Clingmans Dome is the highest point in the Smoky Mountains.

Climbing Clingmans Dome

The Smoky Mountains are an area that has been on our travel radar for years. We have made visits to the Rocky and Ozark ranges, but the Appalachians have always been another trip away. When we finally made our way there, we wanted to experience as much as possible. Using Gatlinburg as a home base, we had multiple excursions planned inside the national park. Climbing Clingmans Dome was one of those visits.

As we were climbing Clingmans Dome, we noticed the parking lot slowly fade into the distance.

The Hike

At a height of 6,643 feet, Clingmans Dome is the highest peak along the Appalachian Trail. It also happens to be the highest point in Tennessee. After driving the seven-mile access road, we came to the start of the trail. With another 300 feet of elevation to gain, we knew it would be quite a hike. A stream of visitors was headed up in front of us, with some being accomplished hikers. The trail upwards is paved, so the half-mile hike wasn’t rugged. There are a few resting stops along the way, which were found handy by quite a few of the visitors. As we climbed Clingmans Dome, the parking lot was becoming just a speck below us.

Walking up the spiral ramp to the observation deck allows visitors to see the various stages of the tree canopy.

Climbing Clingmans Dome

Once we reached the top of the trail, we came to the long- spiral ramp that leads to the observation platform. The ramp adds another 375 feet to the hike, but beats a steep staircase. As we made our way up, we began seeing the landscape from a new perspective.

Visitors who make their way to the top of the observation deck are rewarded with amazing views.

Our Prize is in Sight

The trees had towered over us during our hike. Now we began gaining altitude on them. The change allowed us to observe the various levels of the canopy. Built in the post-World War II era, this platform was designed to accommodate the growing crowds of tourists. The tower design allows 360-degree views of the surrounding horizon. Construction was completed in the fall of 1959, for $57,000.

The observation deck at Clingmans Dome has ample space for a group of visitors.

Time to Reflect

With our climb completed, we now looked forward to some resting time. We knew the way down would be easier, but our legs were pleased to end their climb. Our Gatlinburg trip had started by dealing with the remnants of Hurricane Florence, that had moved inland. We jostled our itinerary around so that our indoor visits took place on the wetter days. Earlier in the week we had passed by the road to Clingmans Dome, as we headed to North Carolina to visit the Cherokee Indian Museum. (You can read about that visit here.) By waiting, we ended up with perfect weather and amazing visibility.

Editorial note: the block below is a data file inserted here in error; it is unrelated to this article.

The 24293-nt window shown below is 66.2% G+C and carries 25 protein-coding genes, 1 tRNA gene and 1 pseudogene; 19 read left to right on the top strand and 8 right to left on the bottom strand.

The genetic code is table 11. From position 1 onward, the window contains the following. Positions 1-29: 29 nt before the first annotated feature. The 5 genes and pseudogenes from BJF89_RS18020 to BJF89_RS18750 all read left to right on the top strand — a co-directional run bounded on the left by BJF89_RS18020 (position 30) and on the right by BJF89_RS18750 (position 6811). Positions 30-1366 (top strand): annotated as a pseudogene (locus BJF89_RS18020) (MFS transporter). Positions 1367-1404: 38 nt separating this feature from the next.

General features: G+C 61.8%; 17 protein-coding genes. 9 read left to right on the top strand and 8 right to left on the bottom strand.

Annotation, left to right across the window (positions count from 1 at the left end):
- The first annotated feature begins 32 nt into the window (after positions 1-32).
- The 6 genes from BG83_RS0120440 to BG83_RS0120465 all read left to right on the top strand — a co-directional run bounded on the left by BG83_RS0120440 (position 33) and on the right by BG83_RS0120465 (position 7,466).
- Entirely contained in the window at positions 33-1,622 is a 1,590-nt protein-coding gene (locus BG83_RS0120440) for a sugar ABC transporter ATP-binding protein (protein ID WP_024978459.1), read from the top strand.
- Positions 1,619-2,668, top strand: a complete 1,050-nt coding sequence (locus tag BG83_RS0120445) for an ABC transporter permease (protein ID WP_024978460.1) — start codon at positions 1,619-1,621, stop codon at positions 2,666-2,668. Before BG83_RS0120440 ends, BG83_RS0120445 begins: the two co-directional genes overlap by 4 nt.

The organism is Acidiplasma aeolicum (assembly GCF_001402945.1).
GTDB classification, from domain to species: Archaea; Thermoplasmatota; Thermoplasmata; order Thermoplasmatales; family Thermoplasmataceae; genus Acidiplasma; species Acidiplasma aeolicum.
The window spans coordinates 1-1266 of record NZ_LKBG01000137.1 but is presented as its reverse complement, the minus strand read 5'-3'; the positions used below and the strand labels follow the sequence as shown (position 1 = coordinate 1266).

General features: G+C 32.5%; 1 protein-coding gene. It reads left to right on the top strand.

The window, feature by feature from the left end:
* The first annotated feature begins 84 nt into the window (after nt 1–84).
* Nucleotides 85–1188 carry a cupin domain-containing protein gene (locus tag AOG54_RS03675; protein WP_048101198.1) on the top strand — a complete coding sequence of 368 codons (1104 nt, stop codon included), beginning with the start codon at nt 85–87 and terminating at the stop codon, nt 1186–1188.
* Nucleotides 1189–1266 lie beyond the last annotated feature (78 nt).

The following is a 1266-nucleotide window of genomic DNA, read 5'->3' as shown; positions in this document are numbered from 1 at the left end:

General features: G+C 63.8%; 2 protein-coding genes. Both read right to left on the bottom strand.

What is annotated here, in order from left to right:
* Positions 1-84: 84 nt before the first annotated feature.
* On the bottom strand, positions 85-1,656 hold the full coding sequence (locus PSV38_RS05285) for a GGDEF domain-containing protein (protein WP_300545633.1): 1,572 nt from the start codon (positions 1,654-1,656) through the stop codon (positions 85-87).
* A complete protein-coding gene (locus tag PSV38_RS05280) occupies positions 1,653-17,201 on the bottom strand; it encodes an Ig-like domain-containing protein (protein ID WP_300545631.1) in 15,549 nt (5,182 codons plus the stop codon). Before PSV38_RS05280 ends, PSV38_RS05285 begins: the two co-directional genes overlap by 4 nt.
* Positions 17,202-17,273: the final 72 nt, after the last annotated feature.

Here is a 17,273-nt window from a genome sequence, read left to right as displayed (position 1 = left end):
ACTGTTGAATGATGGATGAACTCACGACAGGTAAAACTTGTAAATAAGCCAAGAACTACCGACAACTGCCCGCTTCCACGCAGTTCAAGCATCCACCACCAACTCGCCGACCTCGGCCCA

On a clear day, visitors can see up to 100 miles away, and seven states.

Surveying the Horizon

There are a few placards along the edge of the platform, which tell visitors what they are seeing on the horizon. It is said that during overcast weather the views may be as low as 20 miles. On the clearest days, visitors will have a chance to see up to 100 miles away. This allows for views of seven states. While it’s hard to say exactly how far we were seeing, it was obvious that waiting for our visit was the right move.

The authors enjoy a selfie moment after completing the exhausting hike up Clingmans Dome.

Overcoming Fear

Once on the platform, I had been completely engrossed with capturing images of the landscape. As the crowd thinned, I noticed Crystal was spending her time near the center of the platform. I suggested she come closer to the edge, and at that time we had an aha moment. After 37 years of marriage, there are still things we discover about each other. I knew she feared heights, but I didn’t figure that it would apply to an area with a wall and railing. When I suggested a selfie along the wall, it threw her into a panic. We solved it by having her keep her eyes set on me, as I moved us closer to the side. It was a reminder of how much we trust each other.

Seeing black near in the Smoky Mountains is not rare, but many visitors miss out on the experience.

A Pleasant Surprise

With our time on top complete, we made the hike back down to our car. Passing new climbers, it was our turn to give words of encouragement to those contemplating their decision to continue. We made the drive back down the mountain toward Gatlinburg. On our first drive through the park, we spotted a black bear scampering across the road. Crystal was ecstatic about it and even recorded a video for our Instagram feed. This day, we turned a curve and spotted a mother and two cubs near a roadside pull-off. I pulled in and we watched them for quite a while. The experience was a cherry on top of the great day we were having. It inspired a second “bear video”, which ended up in our Instagram feed again. I’ll add a link to our Instagram account, but you will have to scroll over to the Smoky Mtn reel to watch her reaction. The highlight reels are the smaller circles above our posts. We have a reel for most of the cities we have visited, so be sure to check out some of the others. (Here’s a link to our Instagram.) How many of you have seen a wild bear this close?

the authors signatures.

4 thoughts on “Climbing Clingmans Dome”

  1. We saw bears in the Great Smokey Mountains but Christmas chickened out on climbing Clingmab’s Dome. Didn’t know it is so diable either that road and platform!!!

  2. Always looking for great hike recommendations in the National Parks. Smokies is on the list. I can’t believe that all the times we’ve been to the Carolinas that we haven’t been there yet. Maybe this year…

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